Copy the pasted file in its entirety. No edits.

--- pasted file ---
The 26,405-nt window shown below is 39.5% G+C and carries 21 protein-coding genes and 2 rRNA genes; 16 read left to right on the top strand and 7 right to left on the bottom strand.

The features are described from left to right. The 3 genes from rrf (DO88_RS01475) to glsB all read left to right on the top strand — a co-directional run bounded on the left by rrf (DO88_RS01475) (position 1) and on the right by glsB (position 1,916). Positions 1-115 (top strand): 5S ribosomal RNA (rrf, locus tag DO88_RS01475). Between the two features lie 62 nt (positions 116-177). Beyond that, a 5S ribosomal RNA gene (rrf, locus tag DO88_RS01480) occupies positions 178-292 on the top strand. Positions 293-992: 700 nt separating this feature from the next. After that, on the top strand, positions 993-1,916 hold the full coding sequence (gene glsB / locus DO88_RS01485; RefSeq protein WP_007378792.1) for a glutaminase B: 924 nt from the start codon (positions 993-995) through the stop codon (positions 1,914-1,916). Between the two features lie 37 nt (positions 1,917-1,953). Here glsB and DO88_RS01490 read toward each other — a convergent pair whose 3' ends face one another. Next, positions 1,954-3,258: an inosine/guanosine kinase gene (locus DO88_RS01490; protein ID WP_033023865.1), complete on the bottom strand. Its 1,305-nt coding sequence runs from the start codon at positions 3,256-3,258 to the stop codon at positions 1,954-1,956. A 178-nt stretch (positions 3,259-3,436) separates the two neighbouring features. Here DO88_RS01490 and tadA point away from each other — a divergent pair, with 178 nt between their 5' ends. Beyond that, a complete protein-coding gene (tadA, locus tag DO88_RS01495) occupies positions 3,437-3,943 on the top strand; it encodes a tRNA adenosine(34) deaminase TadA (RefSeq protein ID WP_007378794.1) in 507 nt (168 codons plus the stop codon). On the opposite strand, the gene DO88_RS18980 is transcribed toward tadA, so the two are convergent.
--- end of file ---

The 26,405-nt window shown below is 39.5% G+C and carries 21 protein-coding genes and 2 rRNA genes; 16 read left to right on the top strand and 7 right to left on the bottom strand.

The features are described from left to right. The 3 genes from rrf (DO88_RS01475) to glsB all read left to right on the top strand — a co-directional run bounded on the left by rrf (DO88_RS01475) (position 1) and on the right by glsB (position 1,916). Positions 1-115 (top strand): 5S ribosomal RNA (rrf, locus tag DO88_RS01475). Between the two features lie 62 nt (positions 116-177). Beyond that, a 5S ribosomal RNA gene (rrf, locus tag DO88_RS01480) occupies positions 178-292 on the top strand. Positions 293-992: 700 nt separating this feature from the next. After that, on the top strand, positions 993-1,916 hold the full coding sequence (gene glsB / locus DO88_RS01485; RefSeq protein WP_007378792.1) for a glutaminase B: 924 nt from the start codon (positions 993-995) through the stop codon (positions 1,914-1,916). Between the two features lie 37 nt (positions 1,917-1,953). Here glsB and DO88_RS01490 read toward each other — a convergent pair whose 3' ends face one another. Next, positions 1,954-3,258: an inosine/guanosine kinase gene (locus DO88_RS01490; protein ID WP_033023865.1), complete on the bottom strand. Its 1,305-nt coding sequence runs from the start codon at positions 3,256-3,258 to the stop codon at positions 1,954-1,956. A 178-nt stretch (positions 3,259-3,436) separates the two neighbouring features. Here DO88_RS01490 and tadA point away from each other — a divergent pair, with 178 nt between their 5' ends. Beyond that, a complete protein-coding gene (tadA, locus tag DO88_RS01495) occupies positions 3,437-3,943 on the top strand; it encodes a tRNA adenosine(34) deaminase TadA (RefSeq protein ID WP_007378794.1) in 507 nt (168 codons plus the stop codon). On the opposite strand, the gene DO88_RS18980 is transcribed toward tadA, so the two are convergent.